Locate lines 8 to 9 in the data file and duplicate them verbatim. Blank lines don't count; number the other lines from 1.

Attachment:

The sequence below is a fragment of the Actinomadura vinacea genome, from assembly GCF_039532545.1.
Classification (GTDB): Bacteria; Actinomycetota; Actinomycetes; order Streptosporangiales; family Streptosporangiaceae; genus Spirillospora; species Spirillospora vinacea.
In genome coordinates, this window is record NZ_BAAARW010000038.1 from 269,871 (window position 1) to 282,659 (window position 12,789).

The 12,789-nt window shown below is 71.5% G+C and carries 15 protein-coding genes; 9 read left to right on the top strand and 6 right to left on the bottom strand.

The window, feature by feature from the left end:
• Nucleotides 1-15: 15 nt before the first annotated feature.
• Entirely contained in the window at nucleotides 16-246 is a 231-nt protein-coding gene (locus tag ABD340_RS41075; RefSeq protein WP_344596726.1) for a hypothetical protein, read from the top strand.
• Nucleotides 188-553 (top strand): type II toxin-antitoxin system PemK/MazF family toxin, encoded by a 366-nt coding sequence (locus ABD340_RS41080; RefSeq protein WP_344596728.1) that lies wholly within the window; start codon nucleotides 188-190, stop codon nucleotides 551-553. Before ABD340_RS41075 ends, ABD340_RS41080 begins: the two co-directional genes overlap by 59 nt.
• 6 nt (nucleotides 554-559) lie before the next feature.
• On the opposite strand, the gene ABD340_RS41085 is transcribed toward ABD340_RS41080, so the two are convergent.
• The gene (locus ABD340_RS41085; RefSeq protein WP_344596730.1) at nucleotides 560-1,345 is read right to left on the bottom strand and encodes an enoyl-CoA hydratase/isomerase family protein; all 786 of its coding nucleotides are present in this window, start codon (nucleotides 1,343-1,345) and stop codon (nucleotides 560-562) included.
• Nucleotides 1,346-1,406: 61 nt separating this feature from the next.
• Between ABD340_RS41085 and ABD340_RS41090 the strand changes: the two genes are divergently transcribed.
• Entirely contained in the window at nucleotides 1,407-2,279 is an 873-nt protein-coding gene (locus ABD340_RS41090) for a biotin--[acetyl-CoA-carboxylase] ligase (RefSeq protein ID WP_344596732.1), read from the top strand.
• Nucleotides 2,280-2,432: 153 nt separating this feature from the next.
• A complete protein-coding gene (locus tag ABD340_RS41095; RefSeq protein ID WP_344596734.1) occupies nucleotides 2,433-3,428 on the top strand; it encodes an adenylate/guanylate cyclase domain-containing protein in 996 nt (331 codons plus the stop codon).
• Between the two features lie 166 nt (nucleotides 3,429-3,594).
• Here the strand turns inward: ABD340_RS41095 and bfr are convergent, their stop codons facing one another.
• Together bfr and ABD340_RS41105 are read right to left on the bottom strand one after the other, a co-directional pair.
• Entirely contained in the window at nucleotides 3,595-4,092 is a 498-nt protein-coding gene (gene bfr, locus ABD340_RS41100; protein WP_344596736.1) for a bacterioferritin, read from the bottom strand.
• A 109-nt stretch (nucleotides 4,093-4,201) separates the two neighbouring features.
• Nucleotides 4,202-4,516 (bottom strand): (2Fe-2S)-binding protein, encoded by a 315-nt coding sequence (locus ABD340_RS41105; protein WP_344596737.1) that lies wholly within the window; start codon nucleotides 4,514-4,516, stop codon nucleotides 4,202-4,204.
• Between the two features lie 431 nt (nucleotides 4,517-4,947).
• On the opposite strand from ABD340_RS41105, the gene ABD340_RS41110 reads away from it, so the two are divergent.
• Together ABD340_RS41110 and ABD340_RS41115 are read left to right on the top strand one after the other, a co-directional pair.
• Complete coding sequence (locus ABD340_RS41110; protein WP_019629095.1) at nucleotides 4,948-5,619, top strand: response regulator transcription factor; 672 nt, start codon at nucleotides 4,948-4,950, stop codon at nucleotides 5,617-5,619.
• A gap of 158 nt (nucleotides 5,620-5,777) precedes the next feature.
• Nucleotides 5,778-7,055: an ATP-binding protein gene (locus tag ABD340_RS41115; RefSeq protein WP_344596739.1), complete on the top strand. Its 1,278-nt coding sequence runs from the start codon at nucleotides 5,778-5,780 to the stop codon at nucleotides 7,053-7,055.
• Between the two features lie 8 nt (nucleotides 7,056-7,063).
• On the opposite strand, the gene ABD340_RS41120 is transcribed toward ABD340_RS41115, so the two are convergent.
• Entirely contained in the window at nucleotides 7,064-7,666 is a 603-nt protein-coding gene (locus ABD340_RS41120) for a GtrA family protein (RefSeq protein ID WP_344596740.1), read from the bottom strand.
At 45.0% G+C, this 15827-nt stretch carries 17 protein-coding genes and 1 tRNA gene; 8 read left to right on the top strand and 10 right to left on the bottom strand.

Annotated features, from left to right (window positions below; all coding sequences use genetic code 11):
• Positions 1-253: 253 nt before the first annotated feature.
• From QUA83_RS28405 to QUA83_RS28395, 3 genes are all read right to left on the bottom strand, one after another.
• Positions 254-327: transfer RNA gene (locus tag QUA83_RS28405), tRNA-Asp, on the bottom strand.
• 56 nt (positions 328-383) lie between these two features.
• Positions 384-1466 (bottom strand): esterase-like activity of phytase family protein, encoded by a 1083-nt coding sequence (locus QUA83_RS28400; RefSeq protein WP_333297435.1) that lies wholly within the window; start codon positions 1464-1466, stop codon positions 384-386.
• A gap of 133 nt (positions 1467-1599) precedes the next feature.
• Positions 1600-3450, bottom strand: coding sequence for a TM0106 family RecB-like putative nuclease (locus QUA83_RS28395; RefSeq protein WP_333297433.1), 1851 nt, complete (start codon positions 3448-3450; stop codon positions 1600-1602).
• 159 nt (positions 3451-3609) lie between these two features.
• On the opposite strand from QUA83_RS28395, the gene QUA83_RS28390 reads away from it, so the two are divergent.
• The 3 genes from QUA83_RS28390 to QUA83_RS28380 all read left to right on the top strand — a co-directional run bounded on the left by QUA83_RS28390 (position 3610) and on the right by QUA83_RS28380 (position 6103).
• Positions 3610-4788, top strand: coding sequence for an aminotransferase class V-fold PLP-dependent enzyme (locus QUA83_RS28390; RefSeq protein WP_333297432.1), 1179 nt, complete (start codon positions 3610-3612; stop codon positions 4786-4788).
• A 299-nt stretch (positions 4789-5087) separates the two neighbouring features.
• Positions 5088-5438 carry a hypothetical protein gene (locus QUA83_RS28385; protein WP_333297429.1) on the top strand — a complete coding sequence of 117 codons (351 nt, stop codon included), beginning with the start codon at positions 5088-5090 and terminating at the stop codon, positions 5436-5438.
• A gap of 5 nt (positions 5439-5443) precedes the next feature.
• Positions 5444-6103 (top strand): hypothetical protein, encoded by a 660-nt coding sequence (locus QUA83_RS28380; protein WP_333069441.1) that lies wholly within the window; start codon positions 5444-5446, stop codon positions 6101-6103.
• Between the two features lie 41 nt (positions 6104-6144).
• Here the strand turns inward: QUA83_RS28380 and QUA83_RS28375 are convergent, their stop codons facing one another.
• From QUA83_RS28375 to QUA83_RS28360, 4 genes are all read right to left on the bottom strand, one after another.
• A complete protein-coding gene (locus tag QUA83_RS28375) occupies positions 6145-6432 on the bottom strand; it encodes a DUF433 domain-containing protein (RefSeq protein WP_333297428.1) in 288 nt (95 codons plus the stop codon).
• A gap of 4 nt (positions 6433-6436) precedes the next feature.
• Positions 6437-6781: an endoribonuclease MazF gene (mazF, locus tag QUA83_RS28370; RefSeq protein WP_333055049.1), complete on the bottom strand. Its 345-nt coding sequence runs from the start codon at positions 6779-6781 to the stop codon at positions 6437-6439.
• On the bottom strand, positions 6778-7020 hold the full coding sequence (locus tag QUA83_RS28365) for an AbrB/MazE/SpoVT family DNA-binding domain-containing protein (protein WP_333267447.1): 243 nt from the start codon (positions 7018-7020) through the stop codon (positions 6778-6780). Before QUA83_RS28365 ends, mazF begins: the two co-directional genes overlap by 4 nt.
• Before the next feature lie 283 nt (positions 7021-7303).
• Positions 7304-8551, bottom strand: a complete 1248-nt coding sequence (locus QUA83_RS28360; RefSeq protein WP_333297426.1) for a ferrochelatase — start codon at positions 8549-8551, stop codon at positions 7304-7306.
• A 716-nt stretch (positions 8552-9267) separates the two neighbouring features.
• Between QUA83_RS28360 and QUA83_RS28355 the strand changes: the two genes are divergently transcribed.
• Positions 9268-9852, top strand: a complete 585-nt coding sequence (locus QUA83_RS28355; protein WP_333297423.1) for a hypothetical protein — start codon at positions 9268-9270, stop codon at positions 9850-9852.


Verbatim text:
• Nucleotides 188-553 (top strand): type II toxin-antitoxin system PemK/MazF family toxin, encoded by a 366-nt coding sequence (locus ABD340_RS41080; RefSeq protein WP_344596728.1) that lies wholly within the window; start codon nucleotides 188-190, stop codon nucleotides 551-553. Before ABD340_RS41075 ends, ABD340_RS41080 begins: the two co-directional genes overlap by 59 nt.
• 6 nt (nucleotides 554-559) lie before the next feature.